It’s been interesting to go into my relative's homes and discover more of his art. He signed this Anne Hathaway cottage watercolor using his real name, since he gave it as a gift to his sister-in-law, Nancy. Suffice it to say that because that memory remained accessible throughout Mom’s final Dementia years, it must have been pretty significant to her.

It made an impression on me, too; Mom’s lesson in perseverance. George Thompson Pritchard  subsequently became a well known artist and his paintings are collected around the world.  This oil painting of a Dutch sailing vessel (which,until this story was corrected by Sis, I assumed was a Chinese junk) now belongs to me, but since it won’t fit in my RV, Sis has it in her house. WANTED:  wall space!
Granddad's false nose

Mom’s parents were energetic and fun loving until hard times finally hit them, too, forcing them to move to a modest second-floor apartment.  The chain of events from good times to bad affected my Mother dramatically, since everything she’d known as ‘normal’ turned 180 degrees, including her parent’s moods. She watched once vibrant Nancy retreat into herself, until she became ill and died at age 51. Mom searched for and found the comfort she needed as a teenager in Christian Science, which then became, in all probability, the MOST significant event which changed her outlook, if not her circumstances per se.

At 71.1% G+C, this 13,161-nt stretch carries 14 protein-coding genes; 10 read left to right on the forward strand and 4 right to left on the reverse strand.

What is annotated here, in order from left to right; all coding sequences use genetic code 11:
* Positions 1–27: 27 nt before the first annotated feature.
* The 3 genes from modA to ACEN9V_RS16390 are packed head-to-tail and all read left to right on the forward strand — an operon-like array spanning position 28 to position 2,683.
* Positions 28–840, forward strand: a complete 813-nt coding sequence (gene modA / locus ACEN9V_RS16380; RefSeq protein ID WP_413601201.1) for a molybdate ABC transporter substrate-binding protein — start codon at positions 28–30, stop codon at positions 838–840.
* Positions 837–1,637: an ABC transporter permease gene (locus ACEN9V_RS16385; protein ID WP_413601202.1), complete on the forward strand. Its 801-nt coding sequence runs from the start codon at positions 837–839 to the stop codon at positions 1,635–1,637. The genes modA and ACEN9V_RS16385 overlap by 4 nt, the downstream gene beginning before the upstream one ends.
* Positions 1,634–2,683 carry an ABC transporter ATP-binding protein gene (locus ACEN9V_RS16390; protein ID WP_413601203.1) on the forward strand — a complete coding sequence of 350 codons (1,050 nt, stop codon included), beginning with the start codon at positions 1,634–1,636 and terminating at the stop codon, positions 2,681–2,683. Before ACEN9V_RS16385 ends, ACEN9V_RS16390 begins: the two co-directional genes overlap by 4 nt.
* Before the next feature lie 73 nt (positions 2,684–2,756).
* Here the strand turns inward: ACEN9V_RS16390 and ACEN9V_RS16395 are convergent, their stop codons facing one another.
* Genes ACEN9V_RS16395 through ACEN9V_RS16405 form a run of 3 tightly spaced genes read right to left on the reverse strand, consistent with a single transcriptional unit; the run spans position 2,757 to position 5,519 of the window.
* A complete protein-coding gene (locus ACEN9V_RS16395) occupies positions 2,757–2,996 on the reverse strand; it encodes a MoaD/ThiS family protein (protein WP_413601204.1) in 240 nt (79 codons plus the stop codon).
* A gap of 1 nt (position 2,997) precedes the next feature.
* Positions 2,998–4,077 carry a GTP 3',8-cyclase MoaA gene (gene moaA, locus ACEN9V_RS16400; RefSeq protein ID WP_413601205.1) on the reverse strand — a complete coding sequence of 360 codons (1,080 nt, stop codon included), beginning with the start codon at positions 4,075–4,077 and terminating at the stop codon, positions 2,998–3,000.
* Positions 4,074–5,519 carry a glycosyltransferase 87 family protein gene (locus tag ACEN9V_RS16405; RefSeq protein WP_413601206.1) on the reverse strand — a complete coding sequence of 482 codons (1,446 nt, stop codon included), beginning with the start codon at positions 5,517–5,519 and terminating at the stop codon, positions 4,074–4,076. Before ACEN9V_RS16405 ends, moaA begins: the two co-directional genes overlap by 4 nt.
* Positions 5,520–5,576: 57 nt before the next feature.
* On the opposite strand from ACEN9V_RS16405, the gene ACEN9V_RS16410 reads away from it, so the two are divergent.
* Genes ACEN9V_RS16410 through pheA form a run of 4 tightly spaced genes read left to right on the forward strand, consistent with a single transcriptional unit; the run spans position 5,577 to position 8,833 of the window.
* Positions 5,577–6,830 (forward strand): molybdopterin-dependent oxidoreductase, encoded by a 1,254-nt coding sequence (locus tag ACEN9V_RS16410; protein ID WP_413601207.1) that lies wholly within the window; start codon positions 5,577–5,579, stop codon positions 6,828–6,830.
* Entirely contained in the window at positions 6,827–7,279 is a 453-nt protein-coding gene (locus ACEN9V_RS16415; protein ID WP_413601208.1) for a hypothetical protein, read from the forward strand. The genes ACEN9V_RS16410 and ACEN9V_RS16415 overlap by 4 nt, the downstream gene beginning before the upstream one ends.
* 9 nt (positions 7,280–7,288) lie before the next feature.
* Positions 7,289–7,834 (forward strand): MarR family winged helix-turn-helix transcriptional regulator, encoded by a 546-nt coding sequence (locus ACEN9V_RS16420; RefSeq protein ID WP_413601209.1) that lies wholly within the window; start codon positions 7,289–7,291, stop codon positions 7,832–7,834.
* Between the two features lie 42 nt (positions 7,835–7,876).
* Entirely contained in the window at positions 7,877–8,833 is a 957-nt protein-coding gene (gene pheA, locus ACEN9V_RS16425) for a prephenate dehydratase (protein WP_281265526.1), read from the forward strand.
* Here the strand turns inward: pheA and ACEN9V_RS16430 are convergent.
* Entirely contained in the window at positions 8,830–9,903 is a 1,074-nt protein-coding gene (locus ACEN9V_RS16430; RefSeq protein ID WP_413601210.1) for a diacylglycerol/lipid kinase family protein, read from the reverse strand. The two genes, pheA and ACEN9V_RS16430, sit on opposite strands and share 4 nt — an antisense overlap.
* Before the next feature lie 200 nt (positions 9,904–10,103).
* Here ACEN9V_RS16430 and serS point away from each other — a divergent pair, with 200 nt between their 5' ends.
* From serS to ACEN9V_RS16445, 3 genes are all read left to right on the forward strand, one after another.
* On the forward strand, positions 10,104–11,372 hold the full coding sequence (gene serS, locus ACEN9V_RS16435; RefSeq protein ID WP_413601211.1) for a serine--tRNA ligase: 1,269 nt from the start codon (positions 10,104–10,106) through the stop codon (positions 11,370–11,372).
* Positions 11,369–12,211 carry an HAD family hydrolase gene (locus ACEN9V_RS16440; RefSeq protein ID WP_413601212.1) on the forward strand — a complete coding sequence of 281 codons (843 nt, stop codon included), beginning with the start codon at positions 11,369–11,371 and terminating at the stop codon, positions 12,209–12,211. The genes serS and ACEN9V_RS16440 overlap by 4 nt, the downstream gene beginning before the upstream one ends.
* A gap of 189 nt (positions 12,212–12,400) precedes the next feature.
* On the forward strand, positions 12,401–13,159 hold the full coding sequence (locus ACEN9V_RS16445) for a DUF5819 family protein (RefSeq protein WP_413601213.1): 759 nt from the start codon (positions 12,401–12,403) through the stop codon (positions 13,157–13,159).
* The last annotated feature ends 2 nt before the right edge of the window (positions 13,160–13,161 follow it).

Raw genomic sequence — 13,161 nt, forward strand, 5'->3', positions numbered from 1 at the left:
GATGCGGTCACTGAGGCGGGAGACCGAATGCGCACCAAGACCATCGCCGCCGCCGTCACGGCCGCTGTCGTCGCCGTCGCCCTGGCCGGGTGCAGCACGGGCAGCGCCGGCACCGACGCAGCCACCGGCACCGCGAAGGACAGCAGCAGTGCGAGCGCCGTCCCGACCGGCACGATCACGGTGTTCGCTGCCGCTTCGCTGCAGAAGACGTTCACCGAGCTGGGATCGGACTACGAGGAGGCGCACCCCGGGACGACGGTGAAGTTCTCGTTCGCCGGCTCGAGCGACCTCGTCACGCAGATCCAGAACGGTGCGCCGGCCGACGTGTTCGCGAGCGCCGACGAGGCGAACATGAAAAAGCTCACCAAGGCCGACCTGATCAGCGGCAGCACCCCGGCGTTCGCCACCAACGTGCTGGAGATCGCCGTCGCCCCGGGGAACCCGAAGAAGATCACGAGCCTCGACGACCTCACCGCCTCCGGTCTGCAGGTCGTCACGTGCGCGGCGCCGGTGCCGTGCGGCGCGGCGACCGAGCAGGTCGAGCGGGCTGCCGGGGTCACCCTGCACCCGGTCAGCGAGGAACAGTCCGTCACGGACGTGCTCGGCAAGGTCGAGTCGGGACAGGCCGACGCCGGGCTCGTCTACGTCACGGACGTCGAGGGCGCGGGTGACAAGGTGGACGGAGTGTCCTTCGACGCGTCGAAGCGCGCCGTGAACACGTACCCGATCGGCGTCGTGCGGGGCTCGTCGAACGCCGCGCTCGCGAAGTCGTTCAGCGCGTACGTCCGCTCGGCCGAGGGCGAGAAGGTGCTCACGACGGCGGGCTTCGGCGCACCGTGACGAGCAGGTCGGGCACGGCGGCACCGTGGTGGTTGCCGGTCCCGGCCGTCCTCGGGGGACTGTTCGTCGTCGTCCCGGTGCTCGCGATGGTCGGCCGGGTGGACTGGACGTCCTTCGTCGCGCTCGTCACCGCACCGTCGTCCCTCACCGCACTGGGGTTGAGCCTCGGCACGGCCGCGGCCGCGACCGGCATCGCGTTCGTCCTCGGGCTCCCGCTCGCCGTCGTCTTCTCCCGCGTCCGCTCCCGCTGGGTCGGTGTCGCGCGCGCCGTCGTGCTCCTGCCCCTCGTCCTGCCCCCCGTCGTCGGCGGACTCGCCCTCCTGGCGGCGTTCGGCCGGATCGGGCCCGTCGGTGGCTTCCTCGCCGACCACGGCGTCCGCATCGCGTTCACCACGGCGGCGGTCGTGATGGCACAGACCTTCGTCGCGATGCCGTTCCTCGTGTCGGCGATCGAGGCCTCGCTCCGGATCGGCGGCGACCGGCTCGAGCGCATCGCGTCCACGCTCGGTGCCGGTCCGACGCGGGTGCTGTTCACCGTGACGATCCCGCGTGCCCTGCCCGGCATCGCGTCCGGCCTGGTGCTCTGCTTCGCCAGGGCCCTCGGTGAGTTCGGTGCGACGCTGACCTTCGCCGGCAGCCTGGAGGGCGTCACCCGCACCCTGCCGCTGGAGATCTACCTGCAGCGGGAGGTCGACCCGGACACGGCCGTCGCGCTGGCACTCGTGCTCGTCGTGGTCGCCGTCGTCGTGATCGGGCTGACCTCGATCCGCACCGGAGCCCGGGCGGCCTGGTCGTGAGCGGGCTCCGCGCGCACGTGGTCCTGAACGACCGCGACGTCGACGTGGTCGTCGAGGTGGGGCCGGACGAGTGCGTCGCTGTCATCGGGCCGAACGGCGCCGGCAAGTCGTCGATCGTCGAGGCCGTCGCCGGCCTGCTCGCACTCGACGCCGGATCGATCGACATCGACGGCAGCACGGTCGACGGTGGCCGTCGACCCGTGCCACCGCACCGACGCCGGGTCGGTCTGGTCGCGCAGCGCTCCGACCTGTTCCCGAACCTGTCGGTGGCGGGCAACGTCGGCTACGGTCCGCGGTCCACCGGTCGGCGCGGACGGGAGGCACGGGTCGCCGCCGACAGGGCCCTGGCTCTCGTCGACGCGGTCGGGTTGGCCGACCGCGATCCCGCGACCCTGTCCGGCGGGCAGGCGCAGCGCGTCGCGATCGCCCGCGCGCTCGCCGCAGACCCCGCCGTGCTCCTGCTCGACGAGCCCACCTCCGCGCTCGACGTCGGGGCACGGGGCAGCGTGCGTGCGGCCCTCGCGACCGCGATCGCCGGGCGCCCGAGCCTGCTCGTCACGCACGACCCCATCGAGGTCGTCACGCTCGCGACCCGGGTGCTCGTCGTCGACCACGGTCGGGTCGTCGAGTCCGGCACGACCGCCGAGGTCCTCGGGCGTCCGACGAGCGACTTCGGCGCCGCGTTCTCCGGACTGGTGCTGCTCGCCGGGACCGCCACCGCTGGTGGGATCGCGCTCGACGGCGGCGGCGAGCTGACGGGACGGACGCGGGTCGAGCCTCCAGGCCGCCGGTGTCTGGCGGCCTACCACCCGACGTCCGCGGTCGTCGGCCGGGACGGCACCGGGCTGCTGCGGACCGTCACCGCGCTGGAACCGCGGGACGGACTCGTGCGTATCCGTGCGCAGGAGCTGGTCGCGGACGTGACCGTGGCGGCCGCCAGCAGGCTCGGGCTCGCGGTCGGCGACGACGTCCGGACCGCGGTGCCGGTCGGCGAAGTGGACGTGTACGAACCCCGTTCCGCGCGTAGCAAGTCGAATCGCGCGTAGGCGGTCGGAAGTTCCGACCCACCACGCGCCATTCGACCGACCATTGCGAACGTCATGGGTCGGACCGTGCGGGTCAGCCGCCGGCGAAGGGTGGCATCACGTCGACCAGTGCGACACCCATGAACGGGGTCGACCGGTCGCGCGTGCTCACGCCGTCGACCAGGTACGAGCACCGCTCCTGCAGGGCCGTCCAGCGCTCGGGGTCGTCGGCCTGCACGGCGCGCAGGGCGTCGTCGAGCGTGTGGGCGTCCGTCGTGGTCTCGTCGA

An advertisement for a free class at an Arthur Murray dance studio (somewhere) in New York City grabbed her attention, no doubt suggesting the world of opportunities open to participants. Her overbearing-at-times father wasn’t particularly supportive of her self-improvement project, but Mom didn’t let that stop her.

Eventually Mom became good enough that she was asked to teach, and had to lie about her age. She taught businessmen, entertainers and men just wanting to dance at their daughter’s wedding.  Mom was eventually asked to participate in a dance exhibition down in Virginia Beach, but she lacked suitable clothes for hob-nobbing around the hotel; and didn’t expect her father’s consent even if she did.

“Don’t outline,” her Sunday School teacher admonished, a phrase she was fond of repeating to us.